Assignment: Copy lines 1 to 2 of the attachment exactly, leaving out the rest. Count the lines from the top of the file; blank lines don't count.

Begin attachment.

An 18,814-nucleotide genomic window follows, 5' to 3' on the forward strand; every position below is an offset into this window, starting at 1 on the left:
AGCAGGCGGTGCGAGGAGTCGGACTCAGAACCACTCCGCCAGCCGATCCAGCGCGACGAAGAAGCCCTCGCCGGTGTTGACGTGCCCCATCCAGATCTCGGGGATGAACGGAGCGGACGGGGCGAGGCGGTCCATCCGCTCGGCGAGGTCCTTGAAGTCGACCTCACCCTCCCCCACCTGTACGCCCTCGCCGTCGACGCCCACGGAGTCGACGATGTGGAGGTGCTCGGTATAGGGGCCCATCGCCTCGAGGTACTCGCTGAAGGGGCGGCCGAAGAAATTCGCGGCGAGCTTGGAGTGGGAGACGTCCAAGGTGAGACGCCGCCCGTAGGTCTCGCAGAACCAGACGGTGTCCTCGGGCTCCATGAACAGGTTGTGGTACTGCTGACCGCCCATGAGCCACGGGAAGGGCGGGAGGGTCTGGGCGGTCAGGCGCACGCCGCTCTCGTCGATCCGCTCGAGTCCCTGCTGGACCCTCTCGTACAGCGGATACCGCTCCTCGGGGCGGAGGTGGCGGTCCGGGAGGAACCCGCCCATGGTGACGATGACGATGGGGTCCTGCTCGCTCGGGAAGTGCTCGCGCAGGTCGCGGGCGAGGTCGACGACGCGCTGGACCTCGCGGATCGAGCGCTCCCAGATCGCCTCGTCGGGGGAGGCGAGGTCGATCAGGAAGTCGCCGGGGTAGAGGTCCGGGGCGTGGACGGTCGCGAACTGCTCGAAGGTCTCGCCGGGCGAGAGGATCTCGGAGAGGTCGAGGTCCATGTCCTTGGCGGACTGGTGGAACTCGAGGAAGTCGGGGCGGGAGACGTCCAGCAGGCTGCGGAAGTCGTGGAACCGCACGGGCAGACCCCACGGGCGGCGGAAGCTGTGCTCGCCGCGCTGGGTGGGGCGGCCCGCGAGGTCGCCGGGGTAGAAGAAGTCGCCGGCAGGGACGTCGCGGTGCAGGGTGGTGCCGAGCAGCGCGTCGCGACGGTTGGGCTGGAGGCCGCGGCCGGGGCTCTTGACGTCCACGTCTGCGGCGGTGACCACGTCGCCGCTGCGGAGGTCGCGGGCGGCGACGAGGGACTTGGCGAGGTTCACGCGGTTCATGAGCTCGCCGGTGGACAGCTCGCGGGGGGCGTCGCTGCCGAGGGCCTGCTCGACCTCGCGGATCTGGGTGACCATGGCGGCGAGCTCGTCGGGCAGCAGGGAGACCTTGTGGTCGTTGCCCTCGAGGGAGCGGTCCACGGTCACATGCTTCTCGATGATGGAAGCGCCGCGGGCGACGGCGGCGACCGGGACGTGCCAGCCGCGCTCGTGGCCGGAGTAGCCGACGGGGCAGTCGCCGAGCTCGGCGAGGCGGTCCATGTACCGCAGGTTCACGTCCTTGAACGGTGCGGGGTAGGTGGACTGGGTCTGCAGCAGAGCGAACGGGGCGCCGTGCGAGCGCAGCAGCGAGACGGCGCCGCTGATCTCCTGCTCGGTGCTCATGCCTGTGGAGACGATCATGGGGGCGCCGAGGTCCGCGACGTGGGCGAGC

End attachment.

An 18,814-nucleotide genomic window follows, 5' to 3' on the forward strand; every position below is an offset into this window, starting at 1 on the left:
AGCAGGCGGTGCGAGGAGTCGGACTCAGAACCACTCCGCCAGCCGATCCAGCGCGACGAAGAAGCCCTCGCCGGTGTTGACGTGCCCCATCCAGATCTCGGGGATGAACGGAGCGGACGGGGCGAGGCGGTCCATCCGCTCGGCGAGGTCCTTGAAGTCGACCTCACCCTCCCCCACCTGTACGCCCTCGCCGTCGACGCCCACGGAGTCGACGATGTGGAGGTGCTCGGTATAGGGGCCCATCGCCTCGAGGTACTCGCTGAAGGGGCGGCCGAAGAAATTCGCGGCGAGCTTGGAGTGGGAGACGTCCAAGGTGAGACGCCGCCCGTAGGTCTCGCAGAACCAGACGGTGTCCTCGGGCTCCATGAACAGGTTGTGGTACTGCTGACCGCCCATGAGCCACGGGAAGGGCGGGAGGGTCTGGGCGGTCAGGCGCACGCCGCTCTCGTCGATCCGCTCGAGTCCCTGCTGGACCCTCTCGTACAGCGGATACCGCTCCTCGGGGCGGAGGTGGCGGTCCGGGAGGAACCCGCCCATGGTGACGATGACGATGGGGTCCTGCTCGCTCGGGAAGTGCTCGCGCAGGTCGCGGGCGAGGTCGACGACGCGCTGGACCTCGCGGATCGAGCGCTCCCAGATCGCCTCGTCGGGGGAGGCGAGGTCGATCAGGAAGTCGCCGGGGTAGAGGTCCGGGGCGTGGACGGTCGCGAACTGCTCGAAGGTCTCGCCGGGCGAGAGGATCTCGGAGAGGTCGAGGTCCATGTCCTTGGCGGACTGGTGGAACTCGAGGAAGTCGGGGCGGGAGACGTCCAGCAGGCTGCGGAAGTCGTGGAACCGCACGGGCAGACCCCACGGGCGGCGGAAGCTGTGCTCGCCGCGCTGGGTGGGGCGGCCCGCGAGGTCGCCGGGGTAGAAGAAGTCGCCGGCAGGGACGTCGCGGTGCAGGGTGGTGCCGAGCAGCGCGTCGCGACGGTTGGGCTGGAGGCCGCGGCCGGGGCTCTTGACGTCCACGTCTGCGGCGGTGACCACGTCGCCGCTGCGGAGGTCGCGGGCGGCGACGAGGGACTTGGCGAGGTTCACGCGGTTCATGAGCTCGCCGGTGGACAGCTCGCGGGGGGCGTCGCTGCCGAGGGCCTGCTCGACCTCGCGGATCTGGGTGACCATGGCGGCGAGCTCGTCGGGCAGCAGGGAGACCTTGTGGTCGTTGCCCTCGAGGGAGCGGTCCACGGTCACATGCTTCTCGATGATGGAAGCGCCGCGGGCGACGGCGGCGACCGGGACGTGCCAGCCGCGCTCGTGGCCGGAGTAGCCGACGGGGCAGTCGCCGAGCTCGGCGAGGCGGTCCATGTACCGCAGGTTCACGTCCTTGAACGGTGCGGGGTAGGTGGACTGGGTCTGCAGCAGAGCGAACGGGGCGCCGTGCGAGCGCAGCAGCGAGACGGCGCCGCTGATCTCCTGCTCGGTGCTCATGCCTGTGGAGACGATCATGGGGGCGCCGAGGTCCGCGACGTGGGCGAGC